Shakespeare: The World as Stage

Shakespeare: The World as Stage

The author of 'The Life and Times of the Thunderbolt Kid' isn't, after all, a Shakespeare scholar, a playwright, or even a biographer.

Reading 'Shakespeare The World As Stage', however, one gets the sense that this eclectic Iowan is exactly the type of person the Bard himself would have selected for the task.

Read Online Shakespeare: The World as Stage

I enjoyed the book though, I learnt a lot I didn't know before and I think the author did a good job going over the information we have about Shakespeare as well as the popular theories involving him, especially all the things about who actually wrote the plays attributed to Shakespeare.

If you wanted to know more about William Shakespeare, his life, his writings, his timesetc, you would have to embark in the reading of an endless amount of written material that would fill trucks and trucks. And this is what Bill Bryson offers us with his book, Shakespeare The World as Stage. Bryson himself says that the world does not need yet another biography but the series Eminent Lives by Harper-Collins did. For a better assimilation of the capsule, Bryson needs to correct our modern expectations, and remind us that to know so little about a sixteenth century craftsman is nothing out of the ordinary. We should be glad that Harper-Collins chose Bryson, whose writing style, so very limpid and fluid and clear, is entirely suitable for the making of this capsule.

Absence of Facts All the way through, Bryson alternates between cagtaloguing all the unknowns of Shakespeare's life and trying to describe it; consequently, his text is heavily sprinkled with "probably" and other, even weaker caveats. He describes his subject as "ever elusive", despite stressing the fact that we know far more about Shakespeare than almost anyone else who lived at that time. Bryson identifies three options for researchers in the absence of hard facts: "pick minutely over legal documents... Related to that, Shakespeare is credited with coining huge numbers of words, but in truth, its often just that his texts are the oldest authentic documents to use them; we dont know if he actually coined them, or they were common parlance down his way (as Blackadder said to Dr Johnson in my favourite episode: Ink and Incapability - but the link isn't to that line).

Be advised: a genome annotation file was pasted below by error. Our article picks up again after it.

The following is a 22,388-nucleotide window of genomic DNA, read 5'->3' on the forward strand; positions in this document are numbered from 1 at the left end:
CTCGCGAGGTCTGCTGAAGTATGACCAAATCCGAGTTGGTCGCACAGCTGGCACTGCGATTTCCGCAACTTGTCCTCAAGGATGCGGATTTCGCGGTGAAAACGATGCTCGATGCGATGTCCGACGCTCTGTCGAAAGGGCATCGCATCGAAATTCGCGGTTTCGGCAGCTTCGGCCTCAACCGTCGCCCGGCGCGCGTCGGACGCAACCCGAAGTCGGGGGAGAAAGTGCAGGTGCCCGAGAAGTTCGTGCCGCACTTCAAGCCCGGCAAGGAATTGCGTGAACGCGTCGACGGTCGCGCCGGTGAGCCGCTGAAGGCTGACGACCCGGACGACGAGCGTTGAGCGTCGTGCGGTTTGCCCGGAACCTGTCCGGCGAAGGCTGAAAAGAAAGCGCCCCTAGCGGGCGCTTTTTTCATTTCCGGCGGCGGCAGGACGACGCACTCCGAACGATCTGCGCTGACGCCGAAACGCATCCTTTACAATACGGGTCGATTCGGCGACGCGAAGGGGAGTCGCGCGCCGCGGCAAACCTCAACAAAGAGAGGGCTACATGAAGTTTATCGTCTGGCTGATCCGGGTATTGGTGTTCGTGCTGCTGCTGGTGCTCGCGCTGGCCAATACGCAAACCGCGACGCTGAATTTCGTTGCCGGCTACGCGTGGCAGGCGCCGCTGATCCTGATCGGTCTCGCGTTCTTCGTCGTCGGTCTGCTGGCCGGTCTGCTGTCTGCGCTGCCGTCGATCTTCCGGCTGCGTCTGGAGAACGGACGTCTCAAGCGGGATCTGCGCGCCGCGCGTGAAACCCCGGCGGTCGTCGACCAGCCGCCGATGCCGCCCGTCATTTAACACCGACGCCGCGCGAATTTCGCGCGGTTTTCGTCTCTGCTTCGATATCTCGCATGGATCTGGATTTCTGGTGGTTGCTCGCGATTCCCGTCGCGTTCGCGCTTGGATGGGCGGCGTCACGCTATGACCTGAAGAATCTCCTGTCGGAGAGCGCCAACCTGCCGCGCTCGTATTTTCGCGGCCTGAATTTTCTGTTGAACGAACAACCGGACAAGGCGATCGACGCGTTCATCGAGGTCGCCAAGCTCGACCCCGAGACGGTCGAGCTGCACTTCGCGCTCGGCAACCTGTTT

A lot of biographies can be bogged down by completely unnecessary information which causes the page number to rise to the thousands.

It is by choosing a gift to the biography department that my eye has been attracted by this little pocket lost in the middle of other historical bios. This was the case with most of the known authors of the 16th century in England who left no trace of them either. This book tells us in great lengths that there is nothing to affirm, about the man Shakespeare was, on his emotional side, about his sexuality. Bryson imagines Shakespeare in the hard times of the 16th century. The theatrical activity was enormous at the time, which involved a lot of competition between the different rooms. It is also specified that for the majority of his plays, Shakespeare sought his ideas elsewhere, while sublimating the text. I was fascinated to learn that Shakespeare created new words for his time as "excellent, vast, lonely, frugal, ..." I strongly advise this small book exciting and instructive, and that also fun of the genre of biography in general.

a short biography The book is in the Eminent Lives series by HarperCollins. This is not a disadvantage (for me) at all; and particularly for a biography of Shakespeare, a man about whom, Bryson never tires of reminding us, the provable facts concerning his life are not numerous. The book is quite packed with delightful facts (or near-facts) about Shakespeare and the England/London of his day. Bryson presents a great number of interesting comparisons between the Shakespeare we know, and his fellow playwrights of the era: John Fletcher, Ben Johnson, Christopher Marlowe, Thomas Kyd, Thomas Decker, John Webster, Cyril Tourneur and others. He informed me (I knew it not) that Shakespeare was an actor as well as a writer, and appeared frequently in the plays he wrote which, by the way, were not his property. The penultimate chapter, titled Shakespeares Death, is a hodge-podge of stuff thrown together that varied considerably in interest, from my point of view: his will; the later deaths of his family; the subsequent popularity of theater in London (until shut down by the puritans in 1642); many pages devoted to the first publication of the folio edition of his works, and on and on with that folio topic; etc. Far worse (and perhaps a consequence of Bryson coming up against the stops for the publishers short requirement) was the fact that, for a non-fiction work, the format of the book is dreadful.